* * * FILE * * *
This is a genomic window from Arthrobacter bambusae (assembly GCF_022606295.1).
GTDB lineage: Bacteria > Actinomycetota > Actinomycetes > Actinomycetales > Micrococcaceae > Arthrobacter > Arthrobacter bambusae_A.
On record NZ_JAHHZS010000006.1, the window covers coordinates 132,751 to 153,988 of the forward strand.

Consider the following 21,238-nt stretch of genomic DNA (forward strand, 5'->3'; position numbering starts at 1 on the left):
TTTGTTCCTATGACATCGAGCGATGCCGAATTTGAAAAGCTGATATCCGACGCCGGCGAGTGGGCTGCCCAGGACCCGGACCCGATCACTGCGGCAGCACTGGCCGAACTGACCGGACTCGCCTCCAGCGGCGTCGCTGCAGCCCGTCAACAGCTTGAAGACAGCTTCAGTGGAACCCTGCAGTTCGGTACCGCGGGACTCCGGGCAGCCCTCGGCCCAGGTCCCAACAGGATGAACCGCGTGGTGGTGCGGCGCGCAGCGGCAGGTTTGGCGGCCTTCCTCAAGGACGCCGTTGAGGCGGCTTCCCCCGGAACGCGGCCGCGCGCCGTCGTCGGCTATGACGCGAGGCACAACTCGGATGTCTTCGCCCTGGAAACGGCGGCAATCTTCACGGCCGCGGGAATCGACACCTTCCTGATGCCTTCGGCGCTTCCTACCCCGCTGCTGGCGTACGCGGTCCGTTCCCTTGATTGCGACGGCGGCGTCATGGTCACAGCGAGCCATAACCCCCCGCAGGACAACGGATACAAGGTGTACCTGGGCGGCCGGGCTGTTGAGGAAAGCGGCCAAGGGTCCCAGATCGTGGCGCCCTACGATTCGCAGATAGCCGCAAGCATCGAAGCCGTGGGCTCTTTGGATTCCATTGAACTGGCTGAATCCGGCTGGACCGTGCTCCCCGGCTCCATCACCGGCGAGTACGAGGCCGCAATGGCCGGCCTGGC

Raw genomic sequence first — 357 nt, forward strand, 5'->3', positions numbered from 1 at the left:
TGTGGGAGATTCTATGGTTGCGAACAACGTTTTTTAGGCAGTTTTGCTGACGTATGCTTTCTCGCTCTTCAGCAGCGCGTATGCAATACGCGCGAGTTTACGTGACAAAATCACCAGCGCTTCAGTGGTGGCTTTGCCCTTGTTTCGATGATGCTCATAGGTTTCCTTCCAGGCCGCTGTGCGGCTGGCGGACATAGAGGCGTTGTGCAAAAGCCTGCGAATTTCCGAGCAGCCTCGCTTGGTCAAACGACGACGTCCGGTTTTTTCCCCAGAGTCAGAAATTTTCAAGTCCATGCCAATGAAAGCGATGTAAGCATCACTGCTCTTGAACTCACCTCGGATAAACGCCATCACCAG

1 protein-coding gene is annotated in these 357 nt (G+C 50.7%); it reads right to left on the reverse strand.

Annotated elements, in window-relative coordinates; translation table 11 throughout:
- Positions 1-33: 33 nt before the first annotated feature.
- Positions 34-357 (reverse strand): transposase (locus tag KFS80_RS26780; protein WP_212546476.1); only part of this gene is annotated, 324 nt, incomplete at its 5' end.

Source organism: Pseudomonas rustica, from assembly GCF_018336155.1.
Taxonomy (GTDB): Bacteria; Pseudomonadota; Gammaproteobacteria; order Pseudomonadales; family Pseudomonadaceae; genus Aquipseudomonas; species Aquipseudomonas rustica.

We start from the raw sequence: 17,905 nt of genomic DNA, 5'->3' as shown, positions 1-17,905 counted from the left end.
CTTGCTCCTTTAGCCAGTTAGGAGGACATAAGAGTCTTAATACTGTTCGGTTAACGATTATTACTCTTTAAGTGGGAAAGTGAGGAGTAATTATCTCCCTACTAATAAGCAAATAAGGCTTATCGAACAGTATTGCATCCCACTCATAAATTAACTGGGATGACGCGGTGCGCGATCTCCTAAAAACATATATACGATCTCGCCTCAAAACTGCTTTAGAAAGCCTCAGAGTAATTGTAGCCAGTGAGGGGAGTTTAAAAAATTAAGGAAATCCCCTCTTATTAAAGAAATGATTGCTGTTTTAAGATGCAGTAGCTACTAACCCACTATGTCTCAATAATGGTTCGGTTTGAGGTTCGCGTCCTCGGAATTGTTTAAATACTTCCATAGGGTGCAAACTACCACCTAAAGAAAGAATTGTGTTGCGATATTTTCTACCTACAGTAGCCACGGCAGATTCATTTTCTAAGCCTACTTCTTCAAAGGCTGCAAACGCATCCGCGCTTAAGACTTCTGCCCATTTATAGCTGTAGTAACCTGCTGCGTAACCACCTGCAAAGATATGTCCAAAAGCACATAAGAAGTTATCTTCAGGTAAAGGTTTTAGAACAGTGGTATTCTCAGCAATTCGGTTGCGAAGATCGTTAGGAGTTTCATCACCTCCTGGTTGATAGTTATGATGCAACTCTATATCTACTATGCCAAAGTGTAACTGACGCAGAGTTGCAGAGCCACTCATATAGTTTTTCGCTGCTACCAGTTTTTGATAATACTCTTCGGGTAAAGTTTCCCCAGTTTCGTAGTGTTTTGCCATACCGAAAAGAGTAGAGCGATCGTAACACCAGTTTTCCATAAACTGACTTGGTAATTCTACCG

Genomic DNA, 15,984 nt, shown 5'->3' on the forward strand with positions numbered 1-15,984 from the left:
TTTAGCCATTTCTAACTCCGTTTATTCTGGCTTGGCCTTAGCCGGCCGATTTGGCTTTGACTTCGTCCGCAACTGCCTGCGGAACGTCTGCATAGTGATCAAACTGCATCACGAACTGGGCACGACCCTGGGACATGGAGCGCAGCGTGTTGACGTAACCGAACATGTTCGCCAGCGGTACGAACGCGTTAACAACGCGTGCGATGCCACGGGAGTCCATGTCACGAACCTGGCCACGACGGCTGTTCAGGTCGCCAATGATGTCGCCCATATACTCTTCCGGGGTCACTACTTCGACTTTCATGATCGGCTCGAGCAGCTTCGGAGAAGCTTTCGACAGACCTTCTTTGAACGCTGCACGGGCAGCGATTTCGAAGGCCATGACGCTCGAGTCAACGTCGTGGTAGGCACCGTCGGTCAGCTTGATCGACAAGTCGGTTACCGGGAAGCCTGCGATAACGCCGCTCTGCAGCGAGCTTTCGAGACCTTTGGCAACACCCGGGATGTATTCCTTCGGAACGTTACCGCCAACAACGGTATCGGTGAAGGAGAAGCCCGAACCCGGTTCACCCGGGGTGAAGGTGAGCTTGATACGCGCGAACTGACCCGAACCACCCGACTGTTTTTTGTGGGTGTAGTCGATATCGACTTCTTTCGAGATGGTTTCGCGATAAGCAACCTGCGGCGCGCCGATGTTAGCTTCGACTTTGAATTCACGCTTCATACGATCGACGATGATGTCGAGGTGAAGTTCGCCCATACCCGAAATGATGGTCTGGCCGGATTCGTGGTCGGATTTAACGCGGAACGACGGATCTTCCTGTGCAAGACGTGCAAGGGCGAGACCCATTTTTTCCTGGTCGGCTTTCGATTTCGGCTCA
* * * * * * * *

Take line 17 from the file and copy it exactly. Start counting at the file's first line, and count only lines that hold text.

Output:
TTTAGCCATTTCTAACTCCGTTTATTCTGGCTTGGCCTTAGCCGGCCGATTTGGCTTTGACTTCGTCCGCAACTGCCTGCGGAACGTCTGCATAGTGATCAAACTGCATCACGAACTGGGCACGACCCTGGGACATGGAGCGCAGCGTGTTGACGTAACCGAACATGTTCGCCAGCGGTACGAACGCGTTAACAACGCGTGCGATGCCACGGGAGTCCATGTCACGAACCTGGCCACGACGGCTGTTCAGGTCGCCAATGATGTCGCCCATATACTCTTCCGGGGTCACTACTTCGACTTTCATGATCGGCTCGAGCAGCTTCGGAGAAGCTTTCGACAGACCTTCTTTGAACGCTGCACGGGCAGCGATTTCGAAGGCCATGACGCTCGAGTCAACGTCGTGGTAGGCACCGTCGGTCAGCTTGATCGACAAGTCGGTTACCGGGAAGCCTGCGATAACGCCGCTCTGCAGCGAGCTTTCGAGACCTTTGGCAACACCCGGGATGTATTCCTTCGGAACGTTACCGCCAACAACGGTATCGGTGAAGGAGAAGCCCGAACCCGGTTCACCCGGGGTGAAGGTGAGCTTGATACGCGCGAACTGACCCGAACCACCCGACTGTTTTTTGTGGGTGTAGTCGATATCGACTTCTTTCGAGATGGTTTCGCGATAAGCAACCTGCGGCGCGCCGATGTTAGCTTCGACTTTGAATTCACGCTTCATACGATCGACGATGATGTCGAGGTGAAGTTCGCCCATACCCGAAATGATGGTCTGGCCGGATTCGTGGTCGGATTTAACGCGGAACGACGGATCTTCCTGTGCAAGACGTGCAAGGGCGAGACCCATTTTTTCCTGGTCGGCTTTCGATTTCGGCTCA